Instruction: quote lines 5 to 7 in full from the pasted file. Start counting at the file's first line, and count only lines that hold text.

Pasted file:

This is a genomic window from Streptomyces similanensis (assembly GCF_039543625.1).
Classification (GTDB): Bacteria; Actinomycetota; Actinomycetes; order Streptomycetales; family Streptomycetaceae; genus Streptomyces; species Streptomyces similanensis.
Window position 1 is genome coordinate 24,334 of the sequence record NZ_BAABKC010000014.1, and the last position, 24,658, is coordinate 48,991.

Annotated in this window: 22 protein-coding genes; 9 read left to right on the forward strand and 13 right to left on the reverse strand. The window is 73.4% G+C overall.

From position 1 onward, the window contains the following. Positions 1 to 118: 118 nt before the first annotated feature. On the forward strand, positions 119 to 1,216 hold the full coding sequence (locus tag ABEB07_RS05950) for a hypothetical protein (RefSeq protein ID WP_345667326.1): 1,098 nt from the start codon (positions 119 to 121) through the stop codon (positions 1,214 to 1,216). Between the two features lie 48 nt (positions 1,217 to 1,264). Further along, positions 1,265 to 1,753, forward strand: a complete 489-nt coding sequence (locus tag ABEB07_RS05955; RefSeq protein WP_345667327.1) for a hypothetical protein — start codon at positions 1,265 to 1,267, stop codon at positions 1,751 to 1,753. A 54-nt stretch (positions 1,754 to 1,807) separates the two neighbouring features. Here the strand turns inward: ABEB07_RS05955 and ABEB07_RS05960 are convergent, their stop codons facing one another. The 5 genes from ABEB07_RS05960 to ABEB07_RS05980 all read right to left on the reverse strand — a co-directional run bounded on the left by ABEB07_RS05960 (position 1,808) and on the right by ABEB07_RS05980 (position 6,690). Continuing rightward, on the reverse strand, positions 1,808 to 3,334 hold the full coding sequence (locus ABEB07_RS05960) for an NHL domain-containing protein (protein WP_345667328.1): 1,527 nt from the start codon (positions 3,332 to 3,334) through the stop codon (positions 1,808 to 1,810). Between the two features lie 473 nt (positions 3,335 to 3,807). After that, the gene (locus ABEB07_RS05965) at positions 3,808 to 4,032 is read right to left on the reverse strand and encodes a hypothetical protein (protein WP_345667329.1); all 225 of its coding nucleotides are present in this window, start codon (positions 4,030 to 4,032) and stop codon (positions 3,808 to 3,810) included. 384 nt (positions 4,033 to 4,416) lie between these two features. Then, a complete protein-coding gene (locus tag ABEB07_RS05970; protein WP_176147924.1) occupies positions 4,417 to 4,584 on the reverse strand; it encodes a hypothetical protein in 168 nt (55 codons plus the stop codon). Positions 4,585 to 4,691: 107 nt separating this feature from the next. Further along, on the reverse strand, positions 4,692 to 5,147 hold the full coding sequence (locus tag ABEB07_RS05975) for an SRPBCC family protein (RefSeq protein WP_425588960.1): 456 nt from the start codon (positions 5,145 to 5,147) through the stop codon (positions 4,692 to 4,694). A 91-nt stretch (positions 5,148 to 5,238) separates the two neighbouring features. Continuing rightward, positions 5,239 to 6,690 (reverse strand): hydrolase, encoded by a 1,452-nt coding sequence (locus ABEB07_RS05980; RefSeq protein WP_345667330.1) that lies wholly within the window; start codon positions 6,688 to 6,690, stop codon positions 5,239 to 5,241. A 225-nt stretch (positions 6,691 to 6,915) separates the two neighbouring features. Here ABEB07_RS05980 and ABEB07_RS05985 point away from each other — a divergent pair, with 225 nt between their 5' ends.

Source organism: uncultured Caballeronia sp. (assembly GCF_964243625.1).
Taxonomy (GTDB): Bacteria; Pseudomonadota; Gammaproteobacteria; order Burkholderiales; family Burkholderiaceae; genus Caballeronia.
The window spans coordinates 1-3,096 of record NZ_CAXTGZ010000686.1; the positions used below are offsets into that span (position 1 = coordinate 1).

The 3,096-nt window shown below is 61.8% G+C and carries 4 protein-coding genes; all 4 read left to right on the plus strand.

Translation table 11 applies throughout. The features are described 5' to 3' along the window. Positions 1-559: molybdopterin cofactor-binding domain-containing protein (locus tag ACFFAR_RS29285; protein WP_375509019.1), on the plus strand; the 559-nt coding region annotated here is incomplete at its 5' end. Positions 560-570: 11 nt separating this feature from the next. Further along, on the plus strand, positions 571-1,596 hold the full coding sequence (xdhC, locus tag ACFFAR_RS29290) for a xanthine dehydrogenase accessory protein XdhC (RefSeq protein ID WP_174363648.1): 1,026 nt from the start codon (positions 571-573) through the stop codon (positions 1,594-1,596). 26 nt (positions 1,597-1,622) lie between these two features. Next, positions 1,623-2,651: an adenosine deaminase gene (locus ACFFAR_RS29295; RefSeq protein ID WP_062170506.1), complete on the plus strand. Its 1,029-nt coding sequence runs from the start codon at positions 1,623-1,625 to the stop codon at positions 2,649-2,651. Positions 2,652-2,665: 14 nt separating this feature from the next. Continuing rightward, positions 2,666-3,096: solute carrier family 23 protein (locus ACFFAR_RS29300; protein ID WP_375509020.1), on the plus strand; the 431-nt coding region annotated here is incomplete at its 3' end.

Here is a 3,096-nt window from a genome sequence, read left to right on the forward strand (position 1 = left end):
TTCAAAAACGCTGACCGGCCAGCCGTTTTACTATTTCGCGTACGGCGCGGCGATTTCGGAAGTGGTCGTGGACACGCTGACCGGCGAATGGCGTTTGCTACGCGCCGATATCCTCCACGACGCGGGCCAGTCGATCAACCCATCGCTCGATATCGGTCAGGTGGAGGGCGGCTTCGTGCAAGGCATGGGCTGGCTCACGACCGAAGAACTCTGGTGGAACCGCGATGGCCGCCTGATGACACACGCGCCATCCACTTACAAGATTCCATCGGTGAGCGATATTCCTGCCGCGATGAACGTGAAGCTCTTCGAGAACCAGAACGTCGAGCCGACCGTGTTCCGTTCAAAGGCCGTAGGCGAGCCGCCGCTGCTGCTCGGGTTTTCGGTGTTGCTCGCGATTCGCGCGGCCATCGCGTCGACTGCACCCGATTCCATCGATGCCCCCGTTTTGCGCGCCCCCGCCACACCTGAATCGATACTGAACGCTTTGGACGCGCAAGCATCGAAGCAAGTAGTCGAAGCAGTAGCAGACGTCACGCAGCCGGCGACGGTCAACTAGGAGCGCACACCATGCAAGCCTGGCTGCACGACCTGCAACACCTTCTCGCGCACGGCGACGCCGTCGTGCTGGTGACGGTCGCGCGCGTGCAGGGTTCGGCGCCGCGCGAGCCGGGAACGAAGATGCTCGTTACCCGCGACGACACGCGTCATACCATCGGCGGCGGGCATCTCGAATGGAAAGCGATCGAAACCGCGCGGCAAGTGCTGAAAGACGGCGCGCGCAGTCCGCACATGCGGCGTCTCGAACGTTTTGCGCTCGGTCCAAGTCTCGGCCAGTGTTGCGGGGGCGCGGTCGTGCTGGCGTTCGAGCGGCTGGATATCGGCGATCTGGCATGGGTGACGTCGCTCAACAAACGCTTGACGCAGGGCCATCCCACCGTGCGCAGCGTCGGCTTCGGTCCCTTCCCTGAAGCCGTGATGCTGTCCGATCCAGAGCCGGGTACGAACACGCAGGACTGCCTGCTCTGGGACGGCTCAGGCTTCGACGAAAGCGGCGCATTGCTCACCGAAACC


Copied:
From position 1 onward, the window contains the following. Positions 1 to 118: 118 nt before the first annotated feature. On the forward strand, positions 119 to 1,216 hold the full coding sequence (locus tag ABEB07_RS05950) for a hypothetical protein (RefSeq protein ID WP_345667326.1): 1,098 nt from the start codon (positions 119 to 121) through the stop codon (positions 1,214 to 1,216). Between the two features lie 48 nt (positions 1,217 to 1,264). Further along, positions 1,265 to 1,753, forward strand: a complete 489-nt coding sequence (locus tag ABEB07_RS05955; RefSeq protein WP_345667327.1) for a hypothetical protein — start codon at positions 1,265 to 1,267, stop codon at positions 1,751 to 1,753. A 54-nt stretch (positions 1,754 to 1,807) separates the two neighbouring features. Here the strand turns inward: ABEB07_RS05955 and ABEB07_RS05960 are convergent, their stop codons facing one another. The 5 genes from ABEB07_RS05960 to ABEB07_RS05980 all read right to left on the reverse strand — a co-directional run bounded on the left by ABEB07_RS05960 (position 1,808) and on the right by ABEB07_RS05980 (position 6,690). Continuing rightward, on the reverse strand, positions 1,808 to 3,334 hold the full coding sequence (locus ABEB07_RS05960) for an NHL domain-containing protein (protein WP_345667328.1): 1,527 nt from the start codon (positions 3,332 to 3,334) through the stop codon (positions 1,808 to 1,810). Between the two features lie 473 nt (positions 3,335 to 3,807). After that, the gene (locus ABEB07_RS05965) at positions 3,808 to 4,032 is read right to left on the reverse strand and encodes a hypothetical protein (protein WP_345667329.1); all 225 of its coding nucleotides are present in this window, start codon (positions 4,030 to 4,032) and stop codon (positions 3,808 to 3,810) included. 384 nt (positions 4,033 to 4,416) lie between these two features. Then, a complete protein-coding gene (locus tag ABEB07_RS05970; protein WP_176147924.1) occupies positions 4,417 to 4,584 on the reverse strand; it encodes a hypothetical protein in 168 nt (55 codons plus the stop codon). Positions 4,585 to 4,691: 107 nt separating this feature from the next. Further along, on the reverse strand, positions 4,692 to 5,147 hold the full coding sequence (locus tag ABEB07_RS05975) for an SRPBCC family protein (RefSeq protein WP_425588960.1): 456 nt from the start codon (positions 5,145 to 5,147) through the stop codon (positions 4,692 to 4,694). A 91-nt stretch (positions 5,148 to 5,238) separates the two neighbouring features. Continuing rightward, positions 5,239 to 6,690 (reverse strand): hydrolase, encoded by a 1,452-nt coding sequence (locus ABEB07_RS05980; RefSeq protein WP_345667330.1) that lies wholly within the window; start codon positions 6,688 to 6,690, stop codon positions 5,239 to 5,241. A 225-nt stretch (positions 6,691 to 6,915) separates the two neighbouring features. Here ABEB07_RS05980 and ABEB07_RS05985 point away from each other — a divergent pair, with 225 nt between their 5' ends.

Source organism: uncultured Caballeronia sp. (assembly GCF_964243625.1).
Taxonomy (GTDB): Bacteria; Pseudomonadota; Gammaproteobacteria; order Burkholderiales; family Burkholderiaceae; genus Caballeronia.